There is a big difference between knowing something and actually executing on it. We all know that smoking is bad for us. We all know that we should exercise, eat healthy meals and get to bed on time. And sales professionals all know that they should use CRM and take really good notes whenever speaking with a prospect or a client. I use CRM and I certainly know that I should take good notes. As a matter of fact, because I am a sales trainer, I insist that all of my clients use CRM and I chastise them if they do not take good notes. Unfortunately, knowing something is not the same as actually doing it.
My head of business development had scheduled a phone appointment for me to speak with a prospect. My prospect and I connected however; he was extremely busy and asked to reschedule our conversation. We did so. I entered some notes in my CRM… Then this is what happened…
I was multitasking (Wendy’s definition of multitasking: doing a whole bunch of things at the same time – badly.) I was also using the Dragon voice recognition software to type my notes. Unfortunately, Dragon does not always recognize my voice and will often type something other than what I mean to be saying. I’m using Dragon to write this article… But I will proofread it carefully and my Director of Operations gives it another read through before we send it out. I also always proofread my emails carefully before I hit send. I did not bother to read through my notes in my CRM to make sure that they were clear and/or accurate. These are not excuses, just facts. This is what happened next…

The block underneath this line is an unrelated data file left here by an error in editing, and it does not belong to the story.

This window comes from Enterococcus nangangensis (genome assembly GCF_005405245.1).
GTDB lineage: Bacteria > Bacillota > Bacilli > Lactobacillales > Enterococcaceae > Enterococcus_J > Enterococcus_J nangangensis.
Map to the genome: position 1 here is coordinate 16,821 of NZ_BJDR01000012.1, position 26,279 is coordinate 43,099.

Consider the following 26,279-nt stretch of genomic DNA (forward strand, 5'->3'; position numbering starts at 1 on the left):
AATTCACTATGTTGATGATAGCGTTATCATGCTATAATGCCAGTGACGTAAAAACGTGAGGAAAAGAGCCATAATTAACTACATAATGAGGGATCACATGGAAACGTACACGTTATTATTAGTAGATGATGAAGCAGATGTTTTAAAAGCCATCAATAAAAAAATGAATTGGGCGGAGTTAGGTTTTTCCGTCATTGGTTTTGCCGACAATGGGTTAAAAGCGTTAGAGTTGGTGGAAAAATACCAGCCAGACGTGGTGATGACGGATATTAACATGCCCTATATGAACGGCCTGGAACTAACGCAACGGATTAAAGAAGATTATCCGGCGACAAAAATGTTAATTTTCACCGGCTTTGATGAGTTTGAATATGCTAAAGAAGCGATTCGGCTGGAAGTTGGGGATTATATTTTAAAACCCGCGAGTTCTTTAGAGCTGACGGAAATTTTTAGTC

I called my prospect at the rescheduled time. I looked at my notes, they were gibberish. There was nothing in the notes to indicate that I had previously spoken with this human being. While I often have a good memory for conversations, when you’re on the phone all day long with prospects and/or clients it is impossible to remember every conversation. It had been several weeks since my initial brief conversation with this prospect and I had taken a week off for vacation.
I started the conversation with my prospect the way I start all my conversations with brand-new prospects. The problem was I had said exactly the same thing to him three weeks earlier when we spoke for the first time. He said, “You already asked me that question. You clearly don’t remember me.” He was understandably annoyed and offended.
My prospect then said he was busy and he couldn’t talk. He said I could call him back another time if I wanted to. And that was that.
I am now reaching out to this prospect again with the hope that he will find it in his heart to forgive me so that we can talk. This is a mistake that did not need to happen. It was entirely my fault. I did not take good notes in my CRM and so did not handle the phone call appropriately. I know how important it is to take good notes – I just didn’t do it. I’m hoping this will not be a completely lost opportunity, but it might very well be.
Here are my takeaways. I share them with you in the hope that you will learn from my mistake:
- Do not multitask
- Take good notes in your CRM – really
- Read through the notes to make sure that they are clear before you go on to your next task
- Read through the notes before you speak with your prospect or client again
- Repeat after every conversation with a prospect or client